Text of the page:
Yes, I’m going to pile on to social media efforts to capitalize on Super Bowl interest. Of course what I have in mind is here is getting readers to debate which side they prefer of the current pricing that has the CME Case Shiller BOS contracts outperforming the LAX contract (using the X20/ Nov 2020 expiration) by 2 (percentage) points. In addition I want to illustrate how one might look at intercity spreads, to new readers.
To recap, one can trade either side of two contracts outright, or an intercity spread between the two. Intercity spreads allow for simultaneous execution of a long and short on two different regions at a pre-negotiated point spread. There’s no risk of doing one side first, only to see the other move. In addition, IC spreads typically are quoted at tighter levels than legging two trades.
Such IC trades can be very useful if a trader has a view about one region vs. another, but who doesn’t want to take outright risk.^1
The following table illustrates the logic required to get to 2%. Contracts trade at different prices, so quotes are converted into percentages vs. spot. The BOSX20 (Nov 2020 expiration) contracts are quoted at prices that are 98.8/101.6% above spot levels. The LAXX20 quotes translate into 96.8/99.6%. The contracts are quoted at 6 and 8 point bid/ask spreads so to buy one/sell the other would mean working at reducing the total 14 point spread (from bid on one side to offer on the other).
However, an IC spread of 60.2 would allow the buyer to own BOS at 218 (+100.7%/spot) while selling LAX at 278.2 (or 98.7%) over spot, consistent with BOS outperforming LAX by 2% between today’s spot level and Nov 2020. On the flip side a 57.4 spread would allow a user to own LAX priced at 3% under BOS.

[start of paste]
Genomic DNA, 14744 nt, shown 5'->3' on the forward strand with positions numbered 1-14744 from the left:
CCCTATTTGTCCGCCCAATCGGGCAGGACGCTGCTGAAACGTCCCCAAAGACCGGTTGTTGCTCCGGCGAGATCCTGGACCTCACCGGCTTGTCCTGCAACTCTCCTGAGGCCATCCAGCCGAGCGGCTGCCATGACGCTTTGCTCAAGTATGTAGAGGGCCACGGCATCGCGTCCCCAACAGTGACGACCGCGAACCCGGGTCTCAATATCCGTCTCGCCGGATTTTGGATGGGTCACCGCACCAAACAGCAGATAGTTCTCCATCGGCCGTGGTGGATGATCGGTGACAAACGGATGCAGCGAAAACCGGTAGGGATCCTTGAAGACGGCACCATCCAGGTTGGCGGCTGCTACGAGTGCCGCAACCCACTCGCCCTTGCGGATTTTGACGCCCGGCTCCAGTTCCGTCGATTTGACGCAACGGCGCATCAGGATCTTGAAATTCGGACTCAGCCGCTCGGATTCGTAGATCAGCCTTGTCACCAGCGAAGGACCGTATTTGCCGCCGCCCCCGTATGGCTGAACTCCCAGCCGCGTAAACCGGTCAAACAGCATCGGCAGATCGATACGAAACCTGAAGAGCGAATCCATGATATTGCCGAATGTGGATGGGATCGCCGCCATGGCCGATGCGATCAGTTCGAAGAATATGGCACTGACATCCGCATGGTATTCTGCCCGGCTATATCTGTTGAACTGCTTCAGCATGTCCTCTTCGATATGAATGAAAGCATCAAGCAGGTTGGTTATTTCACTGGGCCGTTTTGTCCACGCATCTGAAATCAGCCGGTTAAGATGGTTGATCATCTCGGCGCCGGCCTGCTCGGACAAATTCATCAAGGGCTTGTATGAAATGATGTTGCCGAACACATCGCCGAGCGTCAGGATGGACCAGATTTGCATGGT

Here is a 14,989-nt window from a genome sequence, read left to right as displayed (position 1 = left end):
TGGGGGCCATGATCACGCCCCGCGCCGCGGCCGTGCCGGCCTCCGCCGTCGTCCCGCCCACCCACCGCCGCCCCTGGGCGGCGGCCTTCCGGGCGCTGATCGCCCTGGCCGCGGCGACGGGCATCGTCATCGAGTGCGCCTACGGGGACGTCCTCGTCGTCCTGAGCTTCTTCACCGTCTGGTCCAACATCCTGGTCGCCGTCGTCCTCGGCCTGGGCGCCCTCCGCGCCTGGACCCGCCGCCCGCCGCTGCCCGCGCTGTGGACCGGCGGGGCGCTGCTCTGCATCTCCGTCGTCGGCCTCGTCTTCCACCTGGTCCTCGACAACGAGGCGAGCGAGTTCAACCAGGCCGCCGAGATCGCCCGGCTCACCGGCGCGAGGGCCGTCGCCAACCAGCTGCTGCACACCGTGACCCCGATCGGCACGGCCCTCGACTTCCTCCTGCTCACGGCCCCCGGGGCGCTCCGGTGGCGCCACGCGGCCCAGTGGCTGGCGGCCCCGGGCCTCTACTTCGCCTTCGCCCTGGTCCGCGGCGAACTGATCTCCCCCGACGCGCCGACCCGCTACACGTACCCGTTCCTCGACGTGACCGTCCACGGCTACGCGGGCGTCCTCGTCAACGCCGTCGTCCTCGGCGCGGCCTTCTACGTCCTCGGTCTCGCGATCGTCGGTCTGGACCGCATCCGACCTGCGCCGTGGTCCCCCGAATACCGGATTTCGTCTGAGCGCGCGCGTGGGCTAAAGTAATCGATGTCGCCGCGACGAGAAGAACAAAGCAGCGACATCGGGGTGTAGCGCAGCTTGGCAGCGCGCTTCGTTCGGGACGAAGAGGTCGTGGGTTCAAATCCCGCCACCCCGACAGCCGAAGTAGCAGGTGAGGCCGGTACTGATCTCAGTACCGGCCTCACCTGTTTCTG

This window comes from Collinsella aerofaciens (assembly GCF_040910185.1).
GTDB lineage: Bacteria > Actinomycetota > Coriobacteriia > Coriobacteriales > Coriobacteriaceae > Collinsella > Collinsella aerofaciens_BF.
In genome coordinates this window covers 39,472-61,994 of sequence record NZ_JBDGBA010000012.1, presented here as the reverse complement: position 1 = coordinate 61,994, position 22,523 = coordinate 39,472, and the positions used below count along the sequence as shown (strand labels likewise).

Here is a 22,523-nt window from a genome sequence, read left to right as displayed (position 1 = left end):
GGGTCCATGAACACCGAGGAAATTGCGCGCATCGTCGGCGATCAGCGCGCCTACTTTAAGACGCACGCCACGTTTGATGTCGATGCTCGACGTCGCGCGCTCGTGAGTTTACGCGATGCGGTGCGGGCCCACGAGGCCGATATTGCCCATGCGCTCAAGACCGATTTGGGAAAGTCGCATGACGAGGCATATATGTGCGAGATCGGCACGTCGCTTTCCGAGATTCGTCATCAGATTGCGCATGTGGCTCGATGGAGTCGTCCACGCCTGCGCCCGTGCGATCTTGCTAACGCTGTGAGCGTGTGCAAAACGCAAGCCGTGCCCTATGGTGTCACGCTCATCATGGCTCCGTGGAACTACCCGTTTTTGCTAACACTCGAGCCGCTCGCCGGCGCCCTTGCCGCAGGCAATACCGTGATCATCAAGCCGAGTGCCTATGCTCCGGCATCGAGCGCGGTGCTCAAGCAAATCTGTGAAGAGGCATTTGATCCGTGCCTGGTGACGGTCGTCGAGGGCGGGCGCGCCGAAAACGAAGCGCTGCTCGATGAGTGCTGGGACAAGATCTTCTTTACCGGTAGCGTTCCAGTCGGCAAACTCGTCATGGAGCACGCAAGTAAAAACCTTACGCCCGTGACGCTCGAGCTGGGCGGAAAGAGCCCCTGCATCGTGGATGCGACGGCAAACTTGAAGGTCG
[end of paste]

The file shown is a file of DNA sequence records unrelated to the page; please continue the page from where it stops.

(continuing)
Someone who thinks that BOS and LAX will perform about the same from here through 2020 might consider buying LAXX20 at 60.2 over Boston (as the quote has out- performance for BOS price in, while someone who thinks that LAX will underperform BOS by more than 3% migth consider buying BOS at 57.4 points under LAX.^2
Note that this type of IC spread can be orchestrated on the CME for any pair of regional contracts. In addition, OTC spreads are possible for indices not covered on the CME.
Feel free to contact me (email@example.com) if you’d like to discuss this blog, or any aspect of hedging home price indices.
^1 Note will always be some outright risk as the contracts trad at different prices. So while an IC trade may involve the same number of contract lots, it may not involve the same notional value. That problem can be somewhat addressed by having more of one region than another, e.g. 5 vs 4.
^2 Note that CME spreads may be quoted with negative numbers. I’ve used positive numbers here as clearer for illustration.